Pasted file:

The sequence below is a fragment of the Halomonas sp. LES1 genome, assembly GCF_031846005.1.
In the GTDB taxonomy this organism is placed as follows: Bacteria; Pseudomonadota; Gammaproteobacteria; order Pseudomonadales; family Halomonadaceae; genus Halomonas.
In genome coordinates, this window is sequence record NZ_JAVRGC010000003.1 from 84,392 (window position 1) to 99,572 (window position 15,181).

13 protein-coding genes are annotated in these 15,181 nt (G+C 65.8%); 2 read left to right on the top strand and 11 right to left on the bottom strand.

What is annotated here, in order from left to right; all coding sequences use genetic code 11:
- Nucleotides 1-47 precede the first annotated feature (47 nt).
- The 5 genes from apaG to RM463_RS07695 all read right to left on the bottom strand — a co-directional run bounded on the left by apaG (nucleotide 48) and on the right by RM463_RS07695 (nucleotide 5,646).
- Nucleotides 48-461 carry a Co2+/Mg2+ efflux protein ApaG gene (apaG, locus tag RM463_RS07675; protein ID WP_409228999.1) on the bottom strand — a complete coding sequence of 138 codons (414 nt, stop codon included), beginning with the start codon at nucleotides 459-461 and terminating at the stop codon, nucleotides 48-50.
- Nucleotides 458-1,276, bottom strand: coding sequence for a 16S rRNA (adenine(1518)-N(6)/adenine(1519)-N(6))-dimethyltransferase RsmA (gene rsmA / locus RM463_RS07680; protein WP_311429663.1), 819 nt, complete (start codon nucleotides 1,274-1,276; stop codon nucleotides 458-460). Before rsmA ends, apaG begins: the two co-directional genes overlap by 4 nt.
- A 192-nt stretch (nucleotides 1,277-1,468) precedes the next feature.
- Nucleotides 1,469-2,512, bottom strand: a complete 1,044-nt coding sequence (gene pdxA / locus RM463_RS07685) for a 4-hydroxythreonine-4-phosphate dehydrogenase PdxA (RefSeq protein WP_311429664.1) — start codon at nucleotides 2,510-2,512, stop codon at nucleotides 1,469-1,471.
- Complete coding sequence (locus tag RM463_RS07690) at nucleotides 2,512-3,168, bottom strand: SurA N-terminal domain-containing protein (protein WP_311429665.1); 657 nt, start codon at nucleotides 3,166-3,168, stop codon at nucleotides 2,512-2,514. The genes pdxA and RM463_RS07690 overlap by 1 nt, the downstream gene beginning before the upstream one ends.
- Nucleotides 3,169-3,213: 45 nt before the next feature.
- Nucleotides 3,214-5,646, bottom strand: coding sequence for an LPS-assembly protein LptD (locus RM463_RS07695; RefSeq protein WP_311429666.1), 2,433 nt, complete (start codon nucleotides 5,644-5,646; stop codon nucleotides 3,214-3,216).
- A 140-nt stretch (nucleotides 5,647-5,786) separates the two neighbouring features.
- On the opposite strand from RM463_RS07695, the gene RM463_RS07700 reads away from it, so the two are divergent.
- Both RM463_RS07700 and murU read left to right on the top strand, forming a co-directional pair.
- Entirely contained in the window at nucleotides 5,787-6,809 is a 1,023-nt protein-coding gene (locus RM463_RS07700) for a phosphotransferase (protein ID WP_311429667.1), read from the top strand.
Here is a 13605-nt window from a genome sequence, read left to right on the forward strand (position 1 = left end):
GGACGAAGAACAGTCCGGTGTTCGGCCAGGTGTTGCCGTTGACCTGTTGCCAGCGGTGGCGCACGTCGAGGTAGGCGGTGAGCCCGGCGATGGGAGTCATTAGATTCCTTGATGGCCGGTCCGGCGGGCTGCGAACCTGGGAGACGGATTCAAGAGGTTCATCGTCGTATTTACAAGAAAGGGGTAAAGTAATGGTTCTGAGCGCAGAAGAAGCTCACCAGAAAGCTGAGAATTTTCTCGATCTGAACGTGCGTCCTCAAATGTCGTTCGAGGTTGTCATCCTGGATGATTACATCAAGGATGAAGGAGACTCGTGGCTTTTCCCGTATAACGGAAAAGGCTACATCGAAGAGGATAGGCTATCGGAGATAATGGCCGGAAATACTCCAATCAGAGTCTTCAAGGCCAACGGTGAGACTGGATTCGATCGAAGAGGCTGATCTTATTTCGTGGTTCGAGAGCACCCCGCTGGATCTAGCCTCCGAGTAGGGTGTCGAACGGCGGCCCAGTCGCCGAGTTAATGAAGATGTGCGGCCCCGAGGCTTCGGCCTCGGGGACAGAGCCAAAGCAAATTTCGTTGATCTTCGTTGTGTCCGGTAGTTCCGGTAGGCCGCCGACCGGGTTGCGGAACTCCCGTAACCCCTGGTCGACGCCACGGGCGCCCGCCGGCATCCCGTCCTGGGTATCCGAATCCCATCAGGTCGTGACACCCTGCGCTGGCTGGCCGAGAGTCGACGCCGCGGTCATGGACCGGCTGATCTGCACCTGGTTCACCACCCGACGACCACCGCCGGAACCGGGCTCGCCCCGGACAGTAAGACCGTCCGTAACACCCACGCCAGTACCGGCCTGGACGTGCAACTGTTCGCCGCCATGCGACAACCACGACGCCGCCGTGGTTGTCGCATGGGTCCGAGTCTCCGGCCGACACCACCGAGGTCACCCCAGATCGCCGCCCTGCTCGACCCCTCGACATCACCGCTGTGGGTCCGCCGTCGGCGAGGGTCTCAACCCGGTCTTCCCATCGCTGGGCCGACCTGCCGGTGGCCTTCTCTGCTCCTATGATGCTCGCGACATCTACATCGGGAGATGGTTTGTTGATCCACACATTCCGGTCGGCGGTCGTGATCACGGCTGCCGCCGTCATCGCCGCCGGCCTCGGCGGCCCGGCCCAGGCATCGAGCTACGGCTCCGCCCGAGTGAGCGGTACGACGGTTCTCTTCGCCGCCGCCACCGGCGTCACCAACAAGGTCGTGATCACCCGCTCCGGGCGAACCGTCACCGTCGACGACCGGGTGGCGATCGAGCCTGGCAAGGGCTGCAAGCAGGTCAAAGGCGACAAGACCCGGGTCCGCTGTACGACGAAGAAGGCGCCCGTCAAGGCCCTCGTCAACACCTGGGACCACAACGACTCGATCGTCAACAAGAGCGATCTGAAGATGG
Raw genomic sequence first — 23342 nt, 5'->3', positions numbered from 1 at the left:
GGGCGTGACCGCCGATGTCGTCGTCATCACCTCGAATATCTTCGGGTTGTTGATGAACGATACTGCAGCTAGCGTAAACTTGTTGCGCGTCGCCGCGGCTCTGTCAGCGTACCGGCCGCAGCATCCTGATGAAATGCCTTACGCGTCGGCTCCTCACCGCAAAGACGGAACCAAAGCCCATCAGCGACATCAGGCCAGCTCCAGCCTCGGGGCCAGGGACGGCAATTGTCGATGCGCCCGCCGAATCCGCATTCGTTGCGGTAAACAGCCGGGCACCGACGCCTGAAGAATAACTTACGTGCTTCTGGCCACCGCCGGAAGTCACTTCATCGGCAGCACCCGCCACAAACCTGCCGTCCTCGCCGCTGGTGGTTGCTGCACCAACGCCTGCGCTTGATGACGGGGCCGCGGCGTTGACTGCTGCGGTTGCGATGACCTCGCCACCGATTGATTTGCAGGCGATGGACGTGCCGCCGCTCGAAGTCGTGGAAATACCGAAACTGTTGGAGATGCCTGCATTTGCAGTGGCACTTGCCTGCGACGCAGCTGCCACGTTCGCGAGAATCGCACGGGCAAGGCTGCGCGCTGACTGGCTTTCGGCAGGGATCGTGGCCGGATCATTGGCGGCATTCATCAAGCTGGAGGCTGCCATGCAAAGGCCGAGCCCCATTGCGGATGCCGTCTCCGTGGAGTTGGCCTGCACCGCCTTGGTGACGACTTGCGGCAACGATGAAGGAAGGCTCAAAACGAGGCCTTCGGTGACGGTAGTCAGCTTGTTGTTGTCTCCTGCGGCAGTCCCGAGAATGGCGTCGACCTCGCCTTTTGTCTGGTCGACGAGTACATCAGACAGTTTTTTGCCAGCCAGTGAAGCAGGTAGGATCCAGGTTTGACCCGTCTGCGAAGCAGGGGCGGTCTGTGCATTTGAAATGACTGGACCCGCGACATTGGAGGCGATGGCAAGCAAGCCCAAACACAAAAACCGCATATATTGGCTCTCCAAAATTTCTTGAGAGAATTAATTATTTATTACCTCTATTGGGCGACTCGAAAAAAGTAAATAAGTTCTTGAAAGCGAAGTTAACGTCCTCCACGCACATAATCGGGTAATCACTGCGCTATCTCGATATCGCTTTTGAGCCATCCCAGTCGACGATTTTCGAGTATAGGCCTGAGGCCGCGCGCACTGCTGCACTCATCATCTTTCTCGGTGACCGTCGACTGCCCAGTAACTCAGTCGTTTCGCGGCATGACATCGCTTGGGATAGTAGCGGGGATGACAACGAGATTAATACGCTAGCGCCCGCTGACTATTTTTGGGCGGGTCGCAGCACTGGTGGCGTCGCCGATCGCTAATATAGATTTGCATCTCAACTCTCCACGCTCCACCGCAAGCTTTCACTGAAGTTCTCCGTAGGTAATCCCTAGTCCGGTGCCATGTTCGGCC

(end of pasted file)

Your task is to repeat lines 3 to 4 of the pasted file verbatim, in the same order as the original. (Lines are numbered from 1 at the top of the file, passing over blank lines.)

In genome coordinates, this window is sequence record NZ_JAVRGC010000003.1 from 84,392 (window position 1) to 99,572 (window position 15,181).

13 protein-coding genes are annotated in these 15,181 nt (G+C 65.8%); 2 read left to right on the top strand and 11 right to left on the bottom strand.